Why do Tropical Cyclones Develop in Late Summer

Why do Tropical Cyclones Develop in Late Summer

Why do Tropical Cyclones Develop in Late Summer?

Title: Tropical Cyclones in Late Summer: A Geographical Exploration

Understanding the dynamics of tropical cyclones is an intriguing subject, especially for geography students. This scientific inquiry becomes even more fascinating when we explore the question: Why do tropical cyclones typically develop in late summer? This phenomenon seems to especially affect regions such as the Indian Ocean off the east coast of South Africa, where severe cyclones are known to occur.

Tropical cyclones, also referred to as hurricanes or typhoons in different parts of the world, are storm systems characterized by a low-pressure center, strong winds, and a spiral arrangement of thunderstorms producing heavy rain. For these cyclones to form, several conditions must be met, including warm sea surface temperatures, atmospheric instability, high humidity in the lower to middle levels of the troposphere, enough Coriolis force to develop a low-pressure center, and a pre-existing low-level focus or disturbance.

Why do Tropical Cyclones Develop in Late Summer?

Tropical cyclones develop in late summer because this is typically the time when ocean waters reach their warmest temperatures, providing the heat energy necessary for cyclone formation. Additionally, atmospheric conditions tend to be more unstable and conducive for storm development during this period. The increased moisture and heat in the atmosphere can lead to the creation of thunderstorms, which are the building blocks for tropical cyclones.

  1. Warm Sea Surface Temperatures: Warm sea surface temperatures (usually around 26.5 degrees Celsius or higher) are a critical factor in the formation of tropical cyclones because they provide the energy source for the storms. In the late summer, the oceans have had all season to be warmed by the sun and hence are at their warmest. This is particularly true for the Indian Ocean off the coast of South Africa, where the warm Agulhas Current flows.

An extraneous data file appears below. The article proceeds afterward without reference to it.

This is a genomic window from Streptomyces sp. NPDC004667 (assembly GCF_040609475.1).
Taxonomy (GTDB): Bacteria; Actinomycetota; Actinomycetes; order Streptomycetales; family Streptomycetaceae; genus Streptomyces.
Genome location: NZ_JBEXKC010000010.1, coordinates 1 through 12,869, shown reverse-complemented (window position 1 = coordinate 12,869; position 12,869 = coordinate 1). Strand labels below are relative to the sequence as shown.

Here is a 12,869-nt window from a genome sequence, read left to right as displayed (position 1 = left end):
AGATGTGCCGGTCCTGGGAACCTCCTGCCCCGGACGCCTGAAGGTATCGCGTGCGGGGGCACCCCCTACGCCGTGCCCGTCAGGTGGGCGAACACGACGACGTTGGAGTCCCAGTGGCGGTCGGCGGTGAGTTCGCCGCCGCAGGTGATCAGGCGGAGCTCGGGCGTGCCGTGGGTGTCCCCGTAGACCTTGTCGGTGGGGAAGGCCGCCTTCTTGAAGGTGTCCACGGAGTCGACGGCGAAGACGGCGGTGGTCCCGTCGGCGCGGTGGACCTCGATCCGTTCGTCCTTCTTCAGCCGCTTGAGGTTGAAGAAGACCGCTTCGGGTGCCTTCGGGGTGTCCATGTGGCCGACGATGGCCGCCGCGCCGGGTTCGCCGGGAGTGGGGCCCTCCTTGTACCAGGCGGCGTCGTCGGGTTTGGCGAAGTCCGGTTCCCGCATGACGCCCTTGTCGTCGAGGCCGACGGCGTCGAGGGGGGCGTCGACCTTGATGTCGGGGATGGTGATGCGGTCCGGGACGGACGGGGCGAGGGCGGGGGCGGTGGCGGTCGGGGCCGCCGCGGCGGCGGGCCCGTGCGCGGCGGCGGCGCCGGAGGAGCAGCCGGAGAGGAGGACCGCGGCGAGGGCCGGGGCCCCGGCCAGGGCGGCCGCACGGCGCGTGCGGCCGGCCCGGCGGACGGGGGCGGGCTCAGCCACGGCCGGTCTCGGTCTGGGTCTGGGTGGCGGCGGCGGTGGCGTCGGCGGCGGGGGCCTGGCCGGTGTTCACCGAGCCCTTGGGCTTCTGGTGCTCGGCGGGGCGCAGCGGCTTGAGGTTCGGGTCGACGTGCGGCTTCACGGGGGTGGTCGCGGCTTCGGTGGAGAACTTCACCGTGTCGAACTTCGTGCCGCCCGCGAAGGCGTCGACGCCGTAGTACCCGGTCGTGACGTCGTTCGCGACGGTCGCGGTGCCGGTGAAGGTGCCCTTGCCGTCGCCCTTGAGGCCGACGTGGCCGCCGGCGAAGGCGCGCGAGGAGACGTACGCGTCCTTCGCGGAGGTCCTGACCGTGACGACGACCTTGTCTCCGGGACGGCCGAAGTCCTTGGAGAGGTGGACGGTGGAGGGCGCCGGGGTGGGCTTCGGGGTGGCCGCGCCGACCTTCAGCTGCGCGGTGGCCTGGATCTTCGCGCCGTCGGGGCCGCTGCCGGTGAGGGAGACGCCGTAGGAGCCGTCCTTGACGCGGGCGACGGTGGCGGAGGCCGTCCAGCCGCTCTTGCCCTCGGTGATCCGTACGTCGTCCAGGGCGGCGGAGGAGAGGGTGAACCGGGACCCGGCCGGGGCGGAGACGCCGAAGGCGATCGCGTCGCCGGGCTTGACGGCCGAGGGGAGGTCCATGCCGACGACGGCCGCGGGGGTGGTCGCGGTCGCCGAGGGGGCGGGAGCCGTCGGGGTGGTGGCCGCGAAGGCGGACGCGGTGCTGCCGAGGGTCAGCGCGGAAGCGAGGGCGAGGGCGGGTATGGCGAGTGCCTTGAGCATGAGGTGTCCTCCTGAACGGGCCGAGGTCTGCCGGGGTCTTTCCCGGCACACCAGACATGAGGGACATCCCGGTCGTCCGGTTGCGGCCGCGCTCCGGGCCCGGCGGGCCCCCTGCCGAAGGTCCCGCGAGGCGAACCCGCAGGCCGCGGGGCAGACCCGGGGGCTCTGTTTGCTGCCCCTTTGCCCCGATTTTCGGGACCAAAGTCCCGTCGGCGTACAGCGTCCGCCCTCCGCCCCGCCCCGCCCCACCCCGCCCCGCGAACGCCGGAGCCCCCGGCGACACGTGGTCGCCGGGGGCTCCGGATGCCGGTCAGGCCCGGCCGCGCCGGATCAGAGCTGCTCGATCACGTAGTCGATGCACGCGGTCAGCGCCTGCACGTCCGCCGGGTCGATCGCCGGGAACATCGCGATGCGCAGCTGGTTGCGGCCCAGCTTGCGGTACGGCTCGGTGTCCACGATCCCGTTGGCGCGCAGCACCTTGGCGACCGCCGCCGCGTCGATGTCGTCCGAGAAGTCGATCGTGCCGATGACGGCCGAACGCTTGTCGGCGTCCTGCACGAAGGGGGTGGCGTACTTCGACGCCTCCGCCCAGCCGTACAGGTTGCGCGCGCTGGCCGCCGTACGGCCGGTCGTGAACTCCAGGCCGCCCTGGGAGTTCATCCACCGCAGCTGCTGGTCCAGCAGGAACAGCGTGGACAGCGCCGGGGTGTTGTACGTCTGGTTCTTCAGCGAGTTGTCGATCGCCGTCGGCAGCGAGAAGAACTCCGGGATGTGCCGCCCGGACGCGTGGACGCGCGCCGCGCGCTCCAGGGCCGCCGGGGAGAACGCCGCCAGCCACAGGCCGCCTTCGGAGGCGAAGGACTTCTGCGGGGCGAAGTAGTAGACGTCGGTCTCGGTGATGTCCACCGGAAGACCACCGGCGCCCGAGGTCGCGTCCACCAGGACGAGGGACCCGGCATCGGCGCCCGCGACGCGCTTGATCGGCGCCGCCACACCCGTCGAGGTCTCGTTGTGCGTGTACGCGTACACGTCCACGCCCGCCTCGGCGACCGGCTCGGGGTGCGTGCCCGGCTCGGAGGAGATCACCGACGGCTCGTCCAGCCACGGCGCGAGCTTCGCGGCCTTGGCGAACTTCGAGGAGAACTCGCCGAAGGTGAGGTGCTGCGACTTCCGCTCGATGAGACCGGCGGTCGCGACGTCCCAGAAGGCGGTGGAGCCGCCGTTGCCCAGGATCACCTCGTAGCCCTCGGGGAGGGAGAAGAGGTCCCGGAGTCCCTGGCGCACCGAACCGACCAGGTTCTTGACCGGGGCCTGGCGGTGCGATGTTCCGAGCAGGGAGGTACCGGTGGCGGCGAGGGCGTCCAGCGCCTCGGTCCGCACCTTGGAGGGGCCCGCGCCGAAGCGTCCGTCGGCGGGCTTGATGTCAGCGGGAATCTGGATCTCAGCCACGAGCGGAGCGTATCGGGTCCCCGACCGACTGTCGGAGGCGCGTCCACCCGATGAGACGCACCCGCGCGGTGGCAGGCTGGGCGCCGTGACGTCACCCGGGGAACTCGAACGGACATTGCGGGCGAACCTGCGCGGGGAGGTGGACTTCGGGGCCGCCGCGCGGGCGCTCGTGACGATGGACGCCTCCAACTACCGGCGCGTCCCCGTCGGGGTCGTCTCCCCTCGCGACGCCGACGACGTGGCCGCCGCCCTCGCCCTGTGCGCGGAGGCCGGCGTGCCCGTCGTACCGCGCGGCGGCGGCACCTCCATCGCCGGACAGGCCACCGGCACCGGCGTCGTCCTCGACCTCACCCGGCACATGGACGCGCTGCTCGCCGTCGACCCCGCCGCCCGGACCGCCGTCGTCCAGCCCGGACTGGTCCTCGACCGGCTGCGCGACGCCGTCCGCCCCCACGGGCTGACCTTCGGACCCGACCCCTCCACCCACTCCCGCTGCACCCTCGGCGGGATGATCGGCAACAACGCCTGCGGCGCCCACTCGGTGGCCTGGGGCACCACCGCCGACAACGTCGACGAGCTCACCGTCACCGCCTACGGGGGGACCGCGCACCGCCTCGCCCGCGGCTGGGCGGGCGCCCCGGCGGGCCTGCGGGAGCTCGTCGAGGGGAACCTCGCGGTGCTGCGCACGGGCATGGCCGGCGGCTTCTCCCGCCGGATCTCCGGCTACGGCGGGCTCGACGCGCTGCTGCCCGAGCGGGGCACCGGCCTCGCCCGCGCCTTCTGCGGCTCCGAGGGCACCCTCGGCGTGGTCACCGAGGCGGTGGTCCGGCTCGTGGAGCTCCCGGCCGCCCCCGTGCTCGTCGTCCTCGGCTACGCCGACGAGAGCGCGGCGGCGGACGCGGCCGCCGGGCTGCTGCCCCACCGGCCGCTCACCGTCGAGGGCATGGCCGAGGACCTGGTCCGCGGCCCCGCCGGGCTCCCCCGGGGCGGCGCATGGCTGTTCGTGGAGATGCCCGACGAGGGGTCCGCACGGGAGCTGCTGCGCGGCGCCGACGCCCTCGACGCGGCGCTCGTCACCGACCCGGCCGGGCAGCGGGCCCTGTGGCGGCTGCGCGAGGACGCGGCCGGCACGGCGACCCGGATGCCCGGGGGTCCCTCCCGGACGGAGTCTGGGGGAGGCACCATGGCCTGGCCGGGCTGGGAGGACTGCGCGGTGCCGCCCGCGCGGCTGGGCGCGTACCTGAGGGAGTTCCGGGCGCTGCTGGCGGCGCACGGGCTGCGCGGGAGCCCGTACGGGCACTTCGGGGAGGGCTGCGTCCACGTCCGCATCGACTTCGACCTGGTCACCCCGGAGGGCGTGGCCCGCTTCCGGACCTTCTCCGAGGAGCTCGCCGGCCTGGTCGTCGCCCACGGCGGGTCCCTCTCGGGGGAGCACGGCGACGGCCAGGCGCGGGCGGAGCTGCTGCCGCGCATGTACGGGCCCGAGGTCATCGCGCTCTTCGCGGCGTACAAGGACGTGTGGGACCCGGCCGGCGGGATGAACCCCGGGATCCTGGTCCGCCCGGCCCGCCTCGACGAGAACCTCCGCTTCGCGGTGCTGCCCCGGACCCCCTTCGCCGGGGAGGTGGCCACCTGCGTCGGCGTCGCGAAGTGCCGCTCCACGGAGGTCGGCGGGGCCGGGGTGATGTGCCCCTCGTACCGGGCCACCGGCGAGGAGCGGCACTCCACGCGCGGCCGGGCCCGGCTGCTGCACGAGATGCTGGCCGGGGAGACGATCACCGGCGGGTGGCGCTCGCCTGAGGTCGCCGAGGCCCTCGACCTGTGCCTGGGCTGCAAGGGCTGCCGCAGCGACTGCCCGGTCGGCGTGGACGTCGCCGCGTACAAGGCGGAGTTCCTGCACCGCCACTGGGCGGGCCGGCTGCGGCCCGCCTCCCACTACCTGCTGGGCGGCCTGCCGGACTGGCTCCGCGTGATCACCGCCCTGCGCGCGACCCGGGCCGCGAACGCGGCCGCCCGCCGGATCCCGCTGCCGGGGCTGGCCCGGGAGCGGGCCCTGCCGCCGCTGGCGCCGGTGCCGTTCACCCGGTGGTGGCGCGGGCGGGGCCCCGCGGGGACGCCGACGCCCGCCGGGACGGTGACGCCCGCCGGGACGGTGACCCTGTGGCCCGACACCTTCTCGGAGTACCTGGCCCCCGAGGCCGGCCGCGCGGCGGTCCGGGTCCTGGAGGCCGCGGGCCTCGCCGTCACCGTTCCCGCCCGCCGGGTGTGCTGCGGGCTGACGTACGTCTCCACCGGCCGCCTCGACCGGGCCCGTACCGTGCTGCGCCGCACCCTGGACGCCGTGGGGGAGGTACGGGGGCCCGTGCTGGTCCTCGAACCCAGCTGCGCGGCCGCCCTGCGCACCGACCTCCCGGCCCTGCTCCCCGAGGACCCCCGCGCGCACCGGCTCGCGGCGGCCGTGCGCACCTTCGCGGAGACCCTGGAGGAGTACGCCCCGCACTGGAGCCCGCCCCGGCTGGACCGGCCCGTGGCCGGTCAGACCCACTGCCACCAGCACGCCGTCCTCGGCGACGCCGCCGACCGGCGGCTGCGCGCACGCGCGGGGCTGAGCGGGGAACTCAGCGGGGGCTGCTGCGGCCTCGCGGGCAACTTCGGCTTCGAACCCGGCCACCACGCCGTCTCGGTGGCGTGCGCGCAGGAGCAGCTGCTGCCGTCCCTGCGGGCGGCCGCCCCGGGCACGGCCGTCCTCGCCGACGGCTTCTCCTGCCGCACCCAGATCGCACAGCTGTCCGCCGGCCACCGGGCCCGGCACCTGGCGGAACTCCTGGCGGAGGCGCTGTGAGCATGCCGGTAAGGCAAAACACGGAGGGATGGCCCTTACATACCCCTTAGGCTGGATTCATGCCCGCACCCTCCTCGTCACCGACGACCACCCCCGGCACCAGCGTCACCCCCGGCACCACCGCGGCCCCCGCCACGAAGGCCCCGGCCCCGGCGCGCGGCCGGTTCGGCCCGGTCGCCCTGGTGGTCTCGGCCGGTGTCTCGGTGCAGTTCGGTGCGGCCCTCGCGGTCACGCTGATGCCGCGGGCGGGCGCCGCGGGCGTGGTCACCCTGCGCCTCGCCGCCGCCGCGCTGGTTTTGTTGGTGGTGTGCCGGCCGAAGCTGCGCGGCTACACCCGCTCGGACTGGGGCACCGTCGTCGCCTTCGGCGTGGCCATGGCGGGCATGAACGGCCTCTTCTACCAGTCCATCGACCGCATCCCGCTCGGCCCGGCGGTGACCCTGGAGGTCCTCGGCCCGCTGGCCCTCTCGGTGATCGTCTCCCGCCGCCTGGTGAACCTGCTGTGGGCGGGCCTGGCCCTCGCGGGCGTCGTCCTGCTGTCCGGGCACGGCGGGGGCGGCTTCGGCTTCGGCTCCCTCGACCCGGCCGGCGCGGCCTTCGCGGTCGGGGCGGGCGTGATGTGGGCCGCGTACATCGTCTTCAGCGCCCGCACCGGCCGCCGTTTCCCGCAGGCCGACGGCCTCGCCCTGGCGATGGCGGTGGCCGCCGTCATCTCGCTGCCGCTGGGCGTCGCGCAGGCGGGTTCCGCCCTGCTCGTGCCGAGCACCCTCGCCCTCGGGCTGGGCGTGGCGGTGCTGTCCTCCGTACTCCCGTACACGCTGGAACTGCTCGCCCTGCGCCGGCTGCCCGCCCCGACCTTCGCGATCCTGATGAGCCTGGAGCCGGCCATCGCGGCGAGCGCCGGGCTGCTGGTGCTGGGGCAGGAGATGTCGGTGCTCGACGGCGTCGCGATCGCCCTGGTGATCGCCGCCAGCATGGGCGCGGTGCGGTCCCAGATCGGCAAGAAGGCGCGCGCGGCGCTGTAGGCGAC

2. Atmospheric Instability and Humidity: In the late summer, convective instability often reaches its peak, which can lead to the formation of thunderstorms—a key element of cyclones. Additionally, late summer is usually a period of high humidity. The warm air can hold more water vapor, and this moisture feeds the developing storm.
  3. Coriolis Force: This force is necessary to create the spin in the cyclone, and it becomes stronger as one moves away from the equator. Late summer in the southern hemisphere (February and March) corresponds to the time when the sun is moving back towards the equator from the Tropic of Capricorn, resulting in a balance of solar energy distribution, which enhances the Coriolis effect.

Previous Tropical Cyclones In the Past Summers in Southern Africa

Mozambique, located in southeast Africa, is no stranger to the devastating impacts of tropical cyclones. The country’s eastern coastline stretches along the Indian Ocean, making it particularly susceptible to these natural disasters. This article will explore some notable examples of tropical cyclones that have significantly impacted Mozambique: Freddy, Eloise, Ana, Guambe, and Idai.

Tropical Cyclone Hagibis

  • Hagibis was a powerful tropical cyclone that became one of the most devastating typhoons to hit Japan in recent history, particularly affecting the region in October 2019. It caused widespread flooding, landslides, and led to significant damage and loss of life. Hagibis was notable for its rapid intensification and the extensive impact it had on the Rugby World Cup 2019 and the Formula One Japanese Grand Prix.

Tropical Cyclone Freddy

  • Freddy refers to a tropical cyclone name that has been used in the Australian region. Cyclone names are reused in a rotation unless they are retired due to significant damage or fatalities. It’s important to check specific details for “Freddy” as there may be multiple instances of storms with this name over the years.

Tropical Cyclone Nivar

  • Nivar was a tropical cyclone that made landfall in November 2020 along the coast of Tamil Nadu, India, and Sri Lanka, causing substantial rainfall, flooding, and damage. The storm led to extensive preventive measures, including evacuations and the closure of airports and schools in affected areas.